FF lenses on APS-C sensor cameras

Started May 4, 2012 | Discussions thread
sherwoodpete
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Re: FF lenses on APS-C sensor cameras
In reply to thejohnnerparty, May 4, 2012

thejohnnerparty wrote:

I am confused. Do we or don't we get 1.5 x magnification when we put FF lenses on APS-C sensor body cameras?

Yes. At the simplest level, it doesn't matter whether or not the lens was designed for full-frame or APS-C. (Though the optical characteristics of the lens may differ). This applies if both the full-frame and APS-C cameras have a similar number of pixels.

Or, do we just get a narrower field of view because of the smaller sensor in the camera?

If the full-frame camera has the same number of MP as the APS-C camera, then cropping the full-frame image to give a similarly reduced angle of view would result in a substantially lower resolution image (because of the lower number of pixels). This lower-resolution image would not allow printing to such a large size as the APS-C image.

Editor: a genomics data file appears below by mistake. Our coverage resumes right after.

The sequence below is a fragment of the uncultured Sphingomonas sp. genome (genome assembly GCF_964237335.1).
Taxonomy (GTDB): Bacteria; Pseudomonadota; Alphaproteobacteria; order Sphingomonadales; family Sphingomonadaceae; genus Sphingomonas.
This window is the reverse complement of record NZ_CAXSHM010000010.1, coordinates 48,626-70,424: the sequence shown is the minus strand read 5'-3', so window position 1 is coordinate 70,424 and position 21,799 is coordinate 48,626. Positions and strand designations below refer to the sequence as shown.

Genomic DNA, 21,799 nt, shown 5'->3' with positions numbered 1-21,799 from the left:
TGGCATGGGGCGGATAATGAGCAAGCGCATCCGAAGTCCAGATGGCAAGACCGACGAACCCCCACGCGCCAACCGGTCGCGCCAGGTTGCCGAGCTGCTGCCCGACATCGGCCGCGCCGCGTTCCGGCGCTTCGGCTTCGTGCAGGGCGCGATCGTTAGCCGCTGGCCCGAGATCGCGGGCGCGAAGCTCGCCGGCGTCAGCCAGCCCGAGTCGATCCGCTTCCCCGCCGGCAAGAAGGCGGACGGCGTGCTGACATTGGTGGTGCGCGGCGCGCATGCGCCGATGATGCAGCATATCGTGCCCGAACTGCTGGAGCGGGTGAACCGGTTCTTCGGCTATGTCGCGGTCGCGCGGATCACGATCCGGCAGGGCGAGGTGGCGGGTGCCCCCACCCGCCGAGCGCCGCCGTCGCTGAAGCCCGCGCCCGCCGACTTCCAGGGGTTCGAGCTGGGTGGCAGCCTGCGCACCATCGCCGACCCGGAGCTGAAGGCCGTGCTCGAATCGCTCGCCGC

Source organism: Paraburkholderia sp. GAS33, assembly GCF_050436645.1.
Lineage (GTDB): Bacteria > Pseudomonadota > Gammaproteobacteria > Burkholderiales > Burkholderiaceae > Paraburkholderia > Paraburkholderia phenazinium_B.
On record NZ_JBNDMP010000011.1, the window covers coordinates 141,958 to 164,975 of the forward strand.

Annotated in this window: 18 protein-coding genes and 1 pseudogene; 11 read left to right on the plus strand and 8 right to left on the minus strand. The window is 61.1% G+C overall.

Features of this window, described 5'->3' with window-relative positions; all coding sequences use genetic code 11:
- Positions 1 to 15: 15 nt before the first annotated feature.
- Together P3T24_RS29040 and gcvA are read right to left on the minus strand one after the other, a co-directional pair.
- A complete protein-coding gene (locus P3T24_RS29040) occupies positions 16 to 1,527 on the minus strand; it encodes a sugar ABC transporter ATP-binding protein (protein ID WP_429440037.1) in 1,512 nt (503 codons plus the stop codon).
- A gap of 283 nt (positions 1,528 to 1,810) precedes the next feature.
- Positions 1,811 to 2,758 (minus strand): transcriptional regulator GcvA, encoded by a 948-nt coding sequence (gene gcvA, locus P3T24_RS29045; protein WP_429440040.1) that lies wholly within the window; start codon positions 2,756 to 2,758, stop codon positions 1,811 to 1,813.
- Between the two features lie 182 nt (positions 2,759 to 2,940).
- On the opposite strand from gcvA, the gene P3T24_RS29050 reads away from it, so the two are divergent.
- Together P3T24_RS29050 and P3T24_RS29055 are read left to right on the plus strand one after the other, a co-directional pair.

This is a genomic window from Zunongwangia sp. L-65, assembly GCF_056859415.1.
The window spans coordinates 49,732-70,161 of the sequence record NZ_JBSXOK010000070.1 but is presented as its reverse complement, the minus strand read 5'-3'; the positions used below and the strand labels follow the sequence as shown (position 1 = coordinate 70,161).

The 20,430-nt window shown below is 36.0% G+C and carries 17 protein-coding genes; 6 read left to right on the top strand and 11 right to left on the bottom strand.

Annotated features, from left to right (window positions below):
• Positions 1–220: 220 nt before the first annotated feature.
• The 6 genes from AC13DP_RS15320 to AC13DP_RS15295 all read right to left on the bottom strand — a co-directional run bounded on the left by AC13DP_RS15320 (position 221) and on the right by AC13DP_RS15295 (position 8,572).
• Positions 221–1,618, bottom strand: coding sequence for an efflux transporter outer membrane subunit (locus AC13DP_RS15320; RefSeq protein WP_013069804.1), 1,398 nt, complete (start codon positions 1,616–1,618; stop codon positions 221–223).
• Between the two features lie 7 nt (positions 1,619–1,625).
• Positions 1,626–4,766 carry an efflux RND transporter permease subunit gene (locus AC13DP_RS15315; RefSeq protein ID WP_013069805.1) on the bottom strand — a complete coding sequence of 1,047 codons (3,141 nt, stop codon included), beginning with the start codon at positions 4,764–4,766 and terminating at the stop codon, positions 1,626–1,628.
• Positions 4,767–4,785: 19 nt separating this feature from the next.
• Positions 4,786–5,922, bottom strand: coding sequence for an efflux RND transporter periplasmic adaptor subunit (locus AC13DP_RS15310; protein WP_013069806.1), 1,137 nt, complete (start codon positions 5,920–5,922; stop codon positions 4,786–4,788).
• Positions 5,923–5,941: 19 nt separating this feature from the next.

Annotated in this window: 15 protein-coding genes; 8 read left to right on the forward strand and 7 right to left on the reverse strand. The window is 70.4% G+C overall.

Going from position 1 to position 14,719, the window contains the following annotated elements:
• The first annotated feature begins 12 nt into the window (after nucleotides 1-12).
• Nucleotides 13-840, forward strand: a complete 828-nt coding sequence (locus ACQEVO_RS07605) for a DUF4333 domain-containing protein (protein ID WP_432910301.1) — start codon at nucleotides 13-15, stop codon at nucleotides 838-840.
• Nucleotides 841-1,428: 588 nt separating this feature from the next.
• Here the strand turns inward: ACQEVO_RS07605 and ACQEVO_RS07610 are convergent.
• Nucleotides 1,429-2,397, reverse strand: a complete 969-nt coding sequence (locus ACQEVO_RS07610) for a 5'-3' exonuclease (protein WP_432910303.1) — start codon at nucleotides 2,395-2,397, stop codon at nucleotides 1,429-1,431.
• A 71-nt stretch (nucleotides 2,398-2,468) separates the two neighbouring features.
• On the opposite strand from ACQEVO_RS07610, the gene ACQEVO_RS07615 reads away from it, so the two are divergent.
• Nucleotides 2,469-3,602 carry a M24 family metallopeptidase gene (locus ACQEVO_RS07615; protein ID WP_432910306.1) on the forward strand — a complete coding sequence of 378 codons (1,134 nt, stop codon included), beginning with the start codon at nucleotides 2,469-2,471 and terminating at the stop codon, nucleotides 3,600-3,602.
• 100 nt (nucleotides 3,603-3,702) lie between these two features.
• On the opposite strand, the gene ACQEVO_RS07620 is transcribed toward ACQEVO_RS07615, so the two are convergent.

It's important to realise that digital camera images, just like those from a film camera, undergo two stages. First, the lens produces a reduced-size image on the sensor or film. When the image is printed or displayed, this small image is enlarged.

The image from the smaller-sensor camera will be enlarged more than that from a large-sensor camera, to produce a print of the same size. This is where the difference arises.

Similarly, a compact camera with a 50mm (actual) lens can deliver an image which would require a 300mm lens on full-frame.

The lens does not operate in isolation. It can give different degrees of enlargement depending upon what sensor it is used with, and how closely-packed the pixels are.

Of course there are trade-offs made, such as increased noise, or diffraction effects. Any lens defects, such as chromatic aberration, may appear worse with this extra degree of enlargement. That's why it's generally a good idea to use a lens with an optical design which is optimised for that particular sensor size.

Regards,
Peter

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